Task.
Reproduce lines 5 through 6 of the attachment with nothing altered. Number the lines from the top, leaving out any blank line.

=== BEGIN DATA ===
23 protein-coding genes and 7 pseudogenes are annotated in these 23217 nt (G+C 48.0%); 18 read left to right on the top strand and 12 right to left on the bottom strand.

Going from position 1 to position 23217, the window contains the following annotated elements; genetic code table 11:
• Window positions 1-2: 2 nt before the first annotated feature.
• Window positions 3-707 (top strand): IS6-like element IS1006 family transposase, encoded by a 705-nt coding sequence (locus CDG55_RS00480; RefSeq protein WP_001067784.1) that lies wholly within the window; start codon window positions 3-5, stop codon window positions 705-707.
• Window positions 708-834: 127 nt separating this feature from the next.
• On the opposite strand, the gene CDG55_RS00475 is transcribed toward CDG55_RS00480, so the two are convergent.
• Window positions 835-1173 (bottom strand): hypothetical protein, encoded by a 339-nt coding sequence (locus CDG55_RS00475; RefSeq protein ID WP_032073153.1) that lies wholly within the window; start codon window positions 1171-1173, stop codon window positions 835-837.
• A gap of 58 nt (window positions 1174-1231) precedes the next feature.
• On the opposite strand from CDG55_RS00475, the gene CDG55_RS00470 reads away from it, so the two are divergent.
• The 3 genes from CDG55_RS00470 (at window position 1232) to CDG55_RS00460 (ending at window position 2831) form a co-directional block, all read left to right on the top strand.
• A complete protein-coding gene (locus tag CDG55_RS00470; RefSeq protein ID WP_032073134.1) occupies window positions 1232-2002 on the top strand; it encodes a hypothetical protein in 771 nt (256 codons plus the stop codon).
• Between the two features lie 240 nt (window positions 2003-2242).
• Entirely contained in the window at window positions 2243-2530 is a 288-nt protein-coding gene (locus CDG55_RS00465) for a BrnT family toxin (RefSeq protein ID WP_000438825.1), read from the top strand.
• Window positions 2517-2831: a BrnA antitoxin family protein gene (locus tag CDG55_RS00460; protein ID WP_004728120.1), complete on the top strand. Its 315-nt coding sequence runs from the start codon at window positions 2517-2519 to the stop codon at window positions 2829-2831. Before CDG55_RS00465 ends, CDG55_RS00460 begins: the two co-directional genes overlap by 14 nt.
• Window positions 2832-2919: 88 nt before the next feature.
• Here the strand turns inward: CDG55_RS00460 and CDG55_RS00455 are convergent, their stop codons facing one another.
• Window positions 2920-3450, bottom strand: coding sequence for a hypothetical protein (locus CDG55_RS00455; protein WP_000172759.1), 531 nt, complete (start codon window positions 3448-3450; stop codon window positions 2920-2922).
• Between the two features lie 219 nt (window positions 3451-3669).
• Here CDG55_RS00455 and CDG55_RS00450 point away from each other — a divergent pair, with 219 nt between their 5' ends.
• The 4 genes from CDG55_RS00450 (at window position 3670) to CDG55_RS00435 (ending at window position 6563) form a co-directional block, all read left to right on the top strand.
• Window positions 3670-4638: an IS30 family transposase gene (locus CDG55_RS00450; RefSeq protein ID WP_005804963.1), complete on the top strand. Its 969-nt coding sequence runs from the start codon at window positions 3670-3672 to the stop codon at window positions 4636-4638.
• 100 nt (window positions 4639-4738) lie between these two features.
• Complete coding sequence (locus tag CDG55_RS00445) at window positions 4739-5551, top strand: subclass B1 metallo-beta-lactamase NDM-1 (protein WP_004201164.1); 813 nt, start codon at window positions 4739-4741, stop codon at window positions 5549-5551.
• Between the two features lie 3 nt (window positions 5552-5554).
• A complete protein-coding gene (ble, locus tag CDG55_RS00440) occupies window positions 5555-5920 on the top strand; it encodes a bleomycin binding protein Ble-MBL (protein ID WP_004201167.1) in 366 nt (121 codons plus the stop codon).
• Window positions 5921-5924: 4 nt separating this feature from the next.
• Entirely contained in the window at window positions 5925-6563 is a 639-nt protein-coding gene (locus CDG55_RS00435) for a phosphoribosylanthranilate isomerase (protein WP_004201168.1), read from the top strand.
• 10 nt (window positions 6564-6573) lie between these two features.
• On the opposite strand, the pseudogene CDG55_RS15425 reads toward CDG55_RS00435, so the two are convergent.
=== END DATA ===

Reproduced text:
• Window positions 708-834: 127 nt separating this feature from the next.
• On the opposite strand, the gene CDG55_RS00475 is transcribed toward CDG55_RS00480, so the two are convergent.